5 Quick Tips for Building Healthy Relationships in Recovery.

Whether you’re just entering recovery, or you have been in a healthy, active process for quite some time, developing healthy relationships is vital. Connecting with new friends, as well as restoring balanced relationships with old friends and family, can be challenging in recovery. This is especially true for those that are just learning how to socialize without the use of drugs or alcohol. Follow these tips for building healthy relationships throughout recovery.

Your Relationship with Yourself is Important

While you build healthy relationships with others, it’s important to work on your relationship with yourself. Prioritize self-care and take steps to get to know who you are without drugs or alcohol involved. Learn what’s important to you as you start building relationships with others.

Define Boundaries and Healthy Expectations

Often those with opioid and other addictions have poor boundaries and a lack of expectations when it comes to relationships. As you build new relationships, set your clear boundaries for yourself identifying what you are willing and unwilling to accept from others. Also, be clear on the expectations you have for each relationship you build. Don’t sell yourself short.

Take Things Slow

It’s common to feel a desire to jump into new relationships in recovery. You want friends and closeness with others, and this is important to your addiction recovery. However, it’s important to build new relationships slowly and with caution, especially with romantic relationships. All new relationships should leave you feeling happy and fulfilled. Unhealthy connections can quickly derail your recovery, so it is very important that you ease into new friendships and enter romantic relationships with care.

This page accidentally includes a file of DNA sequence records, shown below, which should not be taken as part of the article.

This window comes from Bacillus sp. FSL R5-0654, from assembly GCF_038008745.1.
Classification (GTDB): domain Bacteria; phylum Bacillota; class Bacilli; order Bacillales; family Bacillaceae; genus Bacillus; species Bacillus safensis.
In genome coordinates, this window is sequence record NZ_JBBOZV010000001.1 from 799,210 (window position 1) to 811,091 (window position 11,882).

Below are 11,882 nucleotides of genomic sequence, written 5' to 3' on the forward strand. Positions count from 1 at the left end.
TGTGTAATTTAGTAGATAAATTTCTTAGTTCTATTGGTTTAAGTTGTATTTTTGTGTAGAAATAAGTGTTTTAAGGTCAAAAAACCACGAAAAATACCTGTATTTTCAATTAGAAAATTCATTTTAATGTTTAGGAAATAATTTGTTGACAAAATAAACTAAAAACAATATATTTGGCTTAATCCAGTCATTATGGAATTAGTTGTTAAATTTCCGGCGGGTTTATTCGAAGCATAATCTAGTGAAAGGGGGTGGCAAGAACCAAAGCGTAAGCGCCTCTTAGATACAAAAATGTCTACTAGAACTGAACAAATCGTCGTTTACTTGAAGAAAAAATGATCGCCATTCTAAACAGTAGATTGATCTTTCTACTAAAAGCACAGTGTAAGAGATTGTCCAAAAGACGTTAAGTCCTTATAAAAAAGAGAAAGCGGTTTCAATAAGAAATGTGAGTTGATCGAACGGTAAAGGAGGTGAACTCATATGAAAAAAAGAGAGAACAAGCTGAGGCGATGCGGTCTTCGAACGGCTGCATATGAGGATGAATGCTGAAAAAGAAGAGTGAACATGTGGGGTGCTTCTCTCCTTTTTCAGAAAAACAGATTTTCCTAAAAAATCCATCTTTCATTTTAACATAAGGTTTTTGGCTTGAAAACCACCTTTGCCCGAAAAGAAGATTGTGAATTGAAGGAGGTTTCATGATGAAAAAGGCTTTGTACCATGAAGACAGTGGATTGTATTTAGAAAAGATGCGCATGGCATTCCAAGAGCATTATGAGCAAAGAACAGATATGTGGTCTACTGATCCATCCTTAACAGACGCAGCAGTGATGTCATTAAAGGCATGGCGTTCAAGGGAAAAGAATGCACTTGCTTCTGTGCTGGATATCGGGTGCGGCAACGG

Recovery Always Comes First

As you build relationships with others, you must keep in mind that your recovery is most important. If you find yourself spending time with someone that you realize is raising red flags that could jeopardize your recovery, make sure you allow your recovery to take precedence. You worked hard to get to where you are, don’t let anything or anyone ruin that!

Ensure Partners and Friends are Healthy and Happy

When you enter new relationships, it is easy to believe that your substance addiction means you are unhealthy and unable to have positive connections. However, your addiction doesn’t mean that you are the only one coping with the problems. Others may come into the relationship with unhealthy patterns and high expectations. Be vigilant and don’t let others judge you and bring you down. Learn to recognize red flags such as dishonesty, controlling behavior, and violence and walk away to protect yourself!

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